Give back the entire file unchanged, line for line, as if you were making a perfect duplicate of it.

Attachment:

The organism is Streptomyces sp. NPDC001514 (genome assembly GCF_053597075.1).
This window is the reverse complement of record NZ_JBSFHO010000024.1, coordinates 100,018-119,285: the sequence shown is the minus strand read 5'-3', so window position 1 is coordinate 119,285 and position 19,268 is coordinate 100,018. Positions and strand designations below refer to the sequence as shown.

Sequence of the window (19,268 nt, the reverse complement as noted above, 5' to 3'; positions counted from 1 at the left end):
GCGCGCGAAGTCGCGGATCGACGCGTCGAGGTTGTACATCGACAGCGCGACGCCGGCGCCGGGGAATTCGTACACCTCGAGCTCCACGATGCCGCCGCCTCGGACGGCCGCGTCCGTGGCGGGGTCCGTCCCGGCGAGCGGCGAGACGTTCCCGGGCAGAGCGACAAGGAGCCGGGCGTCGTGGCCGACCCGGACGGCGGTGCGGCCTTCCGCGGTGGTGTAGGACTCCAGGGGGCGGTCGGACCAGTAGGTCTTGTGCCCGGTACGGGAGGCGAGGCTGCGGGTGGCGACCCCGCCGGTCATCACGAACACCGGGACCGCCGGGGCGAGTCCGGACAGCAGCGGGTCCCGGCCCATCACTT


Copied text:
The organism is Streptomyces sp. NPDC001514 (genome assembly GCF_053597075.1).
This window is the reverse complement of record NZ_JBSFHO010000024.1, coordinates 100,018-119,285: the sequence shown is the minus strand read 5'-3', so window position 1 is coordinate 119,285 and position 19,268 is coordinate 100,018. Positions and strand designations below refer to the sequence as shown.

Sequence of the window (19,268 nt, the reverse complement as noted above, 5' to 3'; positions counted from 1 at the left end):
GCGCGCGAAGTCGCGGATCGACGCGTCGAGGTTGTACATCGACAGCGCGACGCCGGCGCCGGGGAATTCGTACACCTCGAGCTCCACGATGCCGCCGCCTCGGACGGCCGCGTCCGTGGCGGGGTCCGTCCCGGCGAGCGGCGAGACGTTCCCGGGCAGAGCGACAAGGAGCCGGGCGTCGTGGCCGACCCGGACGGCGGTGCGGCCTTCCGCGGTGGTGTAGGACTCCAGGGGGCGGTCGGACCAGTAGGTCTTGTGCCCGGTACGGGAGGCGAGGCTGCGGGTGGCGACCCCGCCGGTCATCACGAACACCGGGACCGCCGGGGCGAGTCCGGACAGCAGCGGGTCCCGGCCCATCACTT